Cellular effects and delivery propensity of penetratin is influenced by conjugation to parathyroid hormone fragment 1-34 in synergy with pH
Research output: Contribution to journal › Journal article › peer-review
The cell-penetrating peptide (CPP) penetratin, has demonstrated potential as a carrier for transepithelial delivery of cargo peptides, such as the therapeutically relevant part of parathyroid hormone, i.e. PTH(1-34). The purpose of the present study was to elucidate the relevance of modifying the pH for PTH(1-34)-penetratin conjugates and for co-administered penetratin with PTH(1-34) in terms of transepithelial permeation of PTH(1-34) and cellular effects. Transepithelial permeation was assessed using monolayers of the Caco-2 cell culture model, and effects on Caco-2 cellular viability kinetics were evaluated by using the Real-Time-GLO assay as well as by microscopy following Tryphan blue staining. Morphological Caco-2 cell changes were studied exploiting the impedance-based xCELLigence system as well as optically using the oCelloscope setup. Finally, the effect of pH on the folding propensity of the PTH(1-34)-penetratin conjugate and its ability to disrupt lipid membranes were assessed by circular dichroism (CD) spectroscopy and the calcein release assay, respectively. The transepithelial PTH(1-34) permeation was not pH-dependent when applying the co-administration approach. However, by applying the conjugation approach, the PTH(1-34) permeation was significantly enhanced by lowering the pH from 7.4 to 5, but also associated with a compromised barrier and a lowering of the cellular viability. The negative effects on the cellular viability following cellular incubation with the PTH(1-34)-penetratin conjugate were moreover confirmed during real-time monitoring of the Caco-2 cell viability as well as by enhanced Tryphan blue uptake. In addition, morphological changes were primarily observed for cells incubated with the PTH(1-34)-penetratin conjugate at pH 5, which was moreover demonstrated to have an enhanced membrane permeating effect following lowering of the pH from 7.4 to 5. The latter observation was, however, not a result of better secondary folding propensity at pH 5 when compared to pH 7.4.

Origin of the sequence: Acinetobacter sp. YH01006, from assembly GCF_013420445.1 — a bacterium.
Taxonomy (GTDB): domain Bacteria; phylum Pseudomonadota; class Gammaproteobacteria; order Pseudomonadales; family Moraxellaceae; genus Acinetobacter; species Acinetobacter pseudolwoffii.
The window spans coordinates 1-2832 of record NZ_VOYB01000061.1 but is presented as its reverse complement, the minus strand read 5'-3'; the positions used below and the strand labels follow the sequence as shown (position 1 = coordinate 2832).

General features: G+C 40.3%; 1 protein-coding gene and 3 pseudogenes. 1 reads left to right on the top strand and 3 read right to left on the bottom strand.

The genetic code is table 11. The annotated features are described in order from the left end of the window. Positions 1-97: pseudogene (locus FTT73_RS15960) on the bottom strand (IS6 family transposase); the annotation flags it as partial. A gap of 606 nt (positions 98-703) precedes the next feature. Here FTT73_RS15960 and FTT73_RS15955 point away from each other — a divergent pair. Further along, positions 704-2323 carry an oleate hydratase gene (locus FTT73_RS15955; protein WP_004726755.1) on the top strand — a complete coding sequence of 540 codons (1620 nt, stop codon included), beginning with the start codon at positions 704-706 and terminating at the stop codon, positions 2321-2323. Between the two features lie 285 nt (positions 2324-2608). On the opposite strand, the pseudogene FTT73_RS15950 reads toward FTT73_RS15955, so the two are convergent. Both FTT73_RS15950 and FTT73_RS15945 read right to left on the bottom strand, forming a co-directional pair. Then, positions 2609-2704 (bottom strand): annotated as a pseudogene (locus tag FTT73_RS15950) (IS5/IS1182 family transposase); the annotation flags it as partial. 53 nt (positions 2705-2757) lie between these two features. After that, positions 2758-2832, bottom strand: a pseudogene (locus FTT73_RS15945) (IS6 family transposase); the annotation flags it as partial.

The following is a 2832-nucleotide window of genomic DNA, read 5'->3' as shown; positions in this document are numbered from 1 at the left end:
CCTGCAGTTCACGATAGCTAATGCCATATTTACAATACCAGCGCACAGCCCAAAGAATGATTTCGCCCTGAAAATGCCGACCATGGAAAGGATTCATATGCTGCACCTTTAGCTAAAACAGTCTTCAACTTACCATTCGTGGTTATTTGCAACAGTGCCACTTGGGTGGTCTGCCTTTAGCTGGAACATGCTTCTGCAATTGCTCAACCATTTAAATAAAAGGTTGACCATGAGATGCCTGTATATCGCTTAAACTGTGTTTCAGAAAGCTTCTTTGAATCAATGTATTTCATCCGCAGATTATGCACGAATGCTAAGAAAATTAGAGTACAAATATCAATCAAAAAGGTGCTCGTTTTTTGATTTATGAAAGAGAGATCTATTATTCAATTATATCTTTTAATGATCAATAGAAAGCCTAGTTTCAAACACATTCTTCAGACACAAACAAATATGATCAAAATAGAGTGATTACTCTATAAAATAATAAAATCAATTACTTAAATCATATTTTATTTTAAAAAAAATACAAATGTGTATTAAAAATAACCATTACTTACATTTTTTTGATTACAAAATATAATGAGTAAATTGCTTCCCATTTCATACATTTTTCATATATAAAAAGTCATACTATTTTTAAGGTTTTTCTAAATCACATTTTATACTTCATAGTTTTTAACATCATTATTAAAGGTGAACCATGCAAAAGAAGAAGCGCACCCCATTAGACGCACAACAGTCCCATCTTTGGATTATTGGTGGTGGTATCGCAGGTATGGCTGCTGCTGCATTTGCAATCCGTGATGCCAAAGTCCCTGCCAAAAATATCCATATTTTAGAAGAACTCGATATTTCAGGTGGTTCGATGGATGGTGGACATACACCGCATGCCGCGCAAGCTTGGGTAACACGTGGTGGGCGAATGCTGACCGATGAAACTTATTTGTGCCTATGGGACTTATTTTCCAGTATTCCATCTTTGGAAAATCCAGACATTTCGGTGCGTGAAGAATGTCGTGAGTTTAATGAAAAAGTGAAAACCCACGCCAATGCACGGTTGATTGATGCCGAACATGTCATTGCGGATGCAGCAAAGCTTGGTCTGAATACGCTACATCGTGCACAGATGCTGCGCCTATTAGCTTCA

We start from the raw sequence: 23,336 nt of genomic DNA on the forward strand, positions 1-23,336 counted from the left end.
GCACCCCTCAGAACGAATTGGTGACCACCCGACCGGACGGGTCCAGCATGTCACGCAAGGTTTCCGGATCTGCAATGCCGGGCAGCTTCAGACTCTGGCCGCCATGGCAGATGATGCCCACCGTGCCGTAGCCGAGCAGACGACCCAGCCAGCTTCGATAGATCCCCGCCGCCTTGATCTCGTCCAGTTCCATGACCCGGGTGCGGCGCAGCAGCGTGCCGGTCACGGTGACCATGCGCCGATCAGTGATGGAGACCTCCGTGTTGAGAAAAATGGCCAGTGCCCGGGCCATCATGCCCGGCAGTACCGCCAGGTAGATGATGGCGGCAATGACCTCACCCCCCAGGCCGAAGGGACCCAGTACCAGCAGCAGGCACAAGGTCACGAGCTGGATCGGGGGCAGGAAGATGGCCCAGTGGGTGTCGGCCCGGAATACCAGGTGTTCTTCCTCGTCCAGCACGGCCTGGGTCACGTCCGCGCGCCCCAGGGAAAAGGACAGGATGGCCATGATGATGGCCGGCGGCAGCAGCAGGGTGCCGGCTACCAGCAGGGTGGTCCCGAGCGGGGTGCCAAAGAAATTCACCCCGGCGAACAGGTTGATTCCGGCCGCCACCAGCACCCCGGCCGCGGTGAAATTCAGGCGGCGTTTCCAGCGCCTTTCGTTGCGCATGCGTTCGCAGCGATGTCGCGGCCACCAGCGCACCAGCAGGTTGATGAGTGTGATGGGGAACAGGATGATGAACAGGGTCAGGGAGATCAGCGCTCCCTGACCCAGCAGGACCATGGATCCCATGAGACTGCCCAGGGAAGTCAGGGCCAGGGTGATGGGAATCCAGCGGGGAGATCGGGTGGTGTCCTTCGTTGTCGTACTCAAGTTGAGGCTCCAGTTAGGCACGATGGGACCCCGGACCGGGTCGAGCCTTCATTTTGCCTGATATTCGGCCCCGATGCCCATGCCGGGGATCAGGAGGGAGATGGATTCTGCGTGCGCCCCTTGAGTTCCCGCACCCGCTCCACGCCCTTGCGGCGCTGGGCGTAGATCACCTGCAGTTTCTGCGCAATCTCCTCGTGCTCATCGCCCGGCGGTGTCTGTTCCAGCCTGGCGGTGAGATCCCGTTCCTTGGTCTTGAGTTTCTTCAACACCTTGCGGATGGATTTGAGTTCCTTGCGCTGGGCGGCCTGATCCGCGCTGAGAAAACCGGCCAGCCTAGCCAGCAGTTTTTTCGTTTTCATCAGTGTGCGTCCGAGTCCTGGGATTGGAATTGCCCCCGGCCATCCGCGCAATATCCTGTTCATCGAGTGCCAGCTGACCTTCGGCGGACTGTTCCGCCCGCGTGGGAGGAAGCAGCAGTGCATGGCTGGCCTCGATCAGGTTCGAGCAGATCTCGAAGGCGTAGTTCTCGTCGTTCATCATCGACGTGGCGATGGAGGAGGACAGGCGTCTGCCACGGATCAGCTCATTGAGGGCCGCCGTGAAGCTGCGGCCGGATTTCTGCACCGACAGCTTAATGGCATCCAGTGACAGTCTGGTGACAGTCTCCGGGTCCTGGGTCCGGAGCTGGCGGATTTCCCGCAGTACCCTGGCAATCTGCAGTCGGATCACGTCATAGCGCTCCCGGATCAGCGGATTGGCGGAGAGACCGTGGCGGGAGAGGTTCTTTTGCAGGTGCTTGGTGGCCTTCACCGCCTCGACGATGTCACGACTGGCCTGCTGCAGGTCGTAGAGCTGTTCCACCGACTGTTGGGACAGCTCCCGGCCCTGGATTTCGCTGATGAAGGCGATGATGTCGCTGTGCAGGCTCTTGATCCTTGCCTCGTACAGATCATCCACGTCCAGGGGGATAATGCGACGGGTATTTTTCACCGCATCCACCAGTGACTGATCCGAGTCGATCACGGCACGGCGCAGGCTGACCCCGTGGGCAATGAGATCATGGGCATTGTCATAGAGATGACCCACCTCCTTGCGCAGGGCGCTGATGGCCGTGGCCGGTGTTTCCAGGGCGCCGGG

|Publication status||Published - 2018|